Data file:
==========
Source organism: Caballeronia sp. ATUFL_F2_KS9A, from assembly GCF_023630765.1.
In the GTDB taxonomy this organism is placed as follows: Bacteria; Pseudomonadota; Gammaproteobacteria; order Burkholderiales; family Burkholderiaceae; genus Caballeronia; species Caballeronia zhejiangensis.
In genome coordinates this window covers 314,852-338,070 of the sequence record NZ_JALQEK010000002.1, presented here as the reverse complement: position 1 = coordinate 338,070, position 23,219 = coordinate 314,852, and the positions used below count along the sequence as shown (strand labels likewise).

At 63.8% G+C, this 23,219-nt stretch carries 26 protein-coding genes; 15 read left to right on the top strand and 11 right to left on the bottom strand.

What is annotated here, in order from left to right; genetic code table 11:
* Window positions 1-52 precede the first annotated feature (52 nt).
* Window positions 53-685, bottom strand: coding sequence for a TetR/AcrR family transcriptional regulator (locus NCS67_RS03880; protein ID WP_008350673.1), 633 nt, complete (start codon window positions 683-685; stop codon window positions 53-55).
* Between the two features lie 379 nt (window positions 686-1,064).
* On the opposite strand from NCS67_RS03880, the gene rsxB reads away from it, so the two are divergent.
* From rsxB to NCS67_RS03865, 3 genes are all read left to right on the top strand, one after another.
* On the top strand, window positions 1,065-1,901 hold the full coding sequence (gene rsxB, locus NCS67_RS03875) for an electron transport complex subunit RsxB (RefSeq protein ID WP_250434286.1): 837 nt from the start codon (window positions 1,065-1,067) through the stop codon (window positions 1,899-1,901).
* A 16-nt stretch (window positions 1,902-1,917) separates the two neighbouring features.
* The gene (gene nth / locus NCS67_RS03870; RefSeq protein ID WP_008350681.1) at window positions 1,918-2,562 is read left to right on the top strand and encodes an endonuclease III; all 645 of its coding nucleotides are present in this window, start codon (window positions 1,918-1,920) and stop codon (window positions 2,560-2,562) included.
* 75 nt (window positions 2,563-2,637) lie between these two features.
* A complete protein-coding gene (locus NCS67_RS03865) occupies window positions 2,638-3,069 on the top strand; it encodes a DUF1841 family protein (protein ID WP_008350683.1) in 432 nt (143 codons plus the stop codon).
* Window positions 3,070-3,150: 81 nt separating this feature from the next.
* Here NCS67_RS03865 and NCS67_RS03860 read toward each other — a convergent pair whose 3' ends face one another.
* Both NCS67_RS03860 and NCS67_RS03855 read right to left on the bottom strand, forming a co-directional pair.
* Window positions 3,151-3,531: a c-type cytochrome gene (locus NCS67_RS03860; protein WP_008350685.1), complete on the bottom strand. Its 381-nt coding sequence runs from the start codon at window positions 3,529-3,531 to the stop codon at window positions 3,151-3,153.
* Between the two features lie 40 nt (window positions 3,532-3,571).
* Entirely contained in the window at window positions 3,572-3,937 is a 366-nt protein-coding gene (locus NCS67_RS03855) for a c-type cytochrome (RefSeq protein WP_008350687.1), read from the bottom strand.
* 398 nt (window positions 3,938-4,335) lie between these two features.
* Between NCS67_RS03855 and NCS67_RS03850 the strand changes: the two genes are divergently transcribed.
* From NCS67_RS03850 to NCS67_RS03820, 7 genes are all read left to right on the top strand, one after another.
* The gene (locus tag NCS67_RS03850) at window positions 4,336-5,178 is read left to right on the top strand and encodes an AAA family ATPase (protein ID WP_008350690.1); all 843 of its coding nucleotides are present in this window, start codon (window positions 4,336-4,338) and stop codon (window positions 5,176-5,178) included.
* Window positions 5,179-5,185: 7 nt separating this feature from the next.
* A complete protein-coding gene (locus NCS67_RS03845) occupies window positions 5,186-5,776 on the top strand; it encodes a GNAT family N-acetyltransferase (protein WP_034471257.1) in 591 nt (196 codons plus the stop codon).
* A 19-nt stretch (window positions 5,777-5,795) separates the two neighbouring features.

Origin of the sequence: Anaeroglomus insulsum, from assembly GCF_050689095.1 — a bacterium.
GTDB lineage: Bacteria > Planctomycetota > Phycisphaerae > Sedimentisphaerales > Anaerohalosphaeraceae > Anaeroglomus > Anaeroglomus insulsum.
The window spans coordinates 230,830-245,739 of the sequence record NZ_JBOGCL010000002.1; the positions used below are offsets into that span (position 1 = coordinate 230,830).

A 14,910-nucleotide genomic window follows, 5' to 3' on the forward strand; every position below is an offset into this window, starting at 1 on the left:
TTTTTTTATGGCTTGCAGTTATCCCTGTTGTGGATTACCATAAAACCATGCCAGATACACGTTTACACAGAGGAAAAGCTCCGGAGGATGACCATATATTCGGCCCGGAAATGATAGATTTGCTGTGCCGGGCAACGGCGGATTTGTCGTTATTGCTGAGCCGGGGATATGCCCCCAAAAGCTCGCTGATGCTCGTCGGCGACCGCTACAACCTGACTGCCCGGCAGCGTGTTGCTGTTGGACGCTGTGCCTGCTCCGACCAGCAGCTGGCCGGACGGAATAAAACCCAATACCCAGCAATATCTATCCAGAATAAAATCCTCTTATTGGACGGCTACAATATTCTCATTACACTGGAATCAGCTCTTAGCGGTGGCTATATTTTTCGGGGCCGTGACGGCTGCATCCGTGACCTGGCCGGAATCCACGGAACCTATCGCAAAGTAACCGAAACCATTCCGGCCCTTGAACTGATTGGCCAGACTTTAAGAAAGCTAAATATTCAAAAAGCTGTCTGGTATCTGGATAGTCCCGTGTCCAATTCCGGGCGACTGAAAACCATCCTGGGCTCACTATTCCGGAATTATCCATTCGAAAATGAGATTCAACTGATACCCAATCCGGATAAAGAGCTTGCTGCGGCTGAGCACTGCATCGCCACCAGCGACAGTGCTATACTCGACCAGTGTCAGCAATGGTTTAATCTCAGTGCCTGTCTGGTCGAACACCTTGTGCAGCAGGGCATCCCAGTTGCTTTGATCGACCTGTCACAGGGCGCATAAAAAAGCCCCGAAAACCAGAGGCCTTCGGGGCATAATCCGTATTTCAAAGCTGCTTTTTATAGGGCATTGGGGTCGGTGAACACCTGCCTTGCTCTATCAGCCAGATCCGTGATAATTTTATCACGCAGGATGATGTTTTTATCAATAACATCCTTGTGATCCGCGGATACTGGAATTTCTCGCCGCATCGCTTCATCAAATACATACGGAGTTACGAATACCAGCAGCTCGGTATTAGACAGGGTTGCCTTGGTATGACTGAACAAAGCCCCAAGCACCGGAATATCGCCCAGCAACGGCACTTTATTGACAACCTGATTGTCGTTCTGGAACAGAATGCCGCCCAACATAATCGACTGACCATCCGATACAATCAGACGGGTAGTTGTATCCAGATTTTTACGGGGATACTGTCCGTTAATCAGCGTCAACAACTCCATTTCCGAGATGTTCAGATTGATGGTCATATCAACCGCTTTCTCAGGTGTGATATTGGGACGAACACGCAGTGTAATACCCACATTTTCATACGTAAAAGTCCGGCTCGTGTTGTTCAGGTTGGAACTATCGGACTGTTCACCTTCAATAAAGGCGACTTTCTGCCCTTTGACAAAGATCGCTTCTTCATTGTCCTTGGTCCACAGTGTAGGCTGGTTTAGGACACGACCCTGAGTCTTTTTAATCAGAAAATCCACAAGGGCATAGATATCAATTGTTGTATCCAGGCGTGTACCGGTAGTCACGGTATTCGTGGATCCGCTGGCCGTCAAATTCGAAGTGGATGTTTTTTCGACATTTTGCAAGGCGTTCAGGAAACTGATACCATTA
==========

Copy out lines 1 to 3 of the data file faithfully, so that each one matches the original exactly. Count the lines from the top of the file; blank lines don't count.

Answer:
Source organism: Caballeronia sp. ATUFL_F2_KS9A, from assembly GCF_023630765.1.
In the GTDB taxonomy this organism is placed as follows: Bacteria; Pseudomonadota; Gammaproteobacteria; order Burkholderiales; family Burkholderiaceae; genus Caballeronia; species Caballeronia zhejiangensis.
In genome coordinates this window covers 314,852-338,070 of the sequence record NZ_JALQEK010000002.1, presented here as the reverse complement: position 1 = coordinate 338,070, position 23,219 = coordinate 314,852, and the positions used below count along the sequence as shown (strand labels likewise).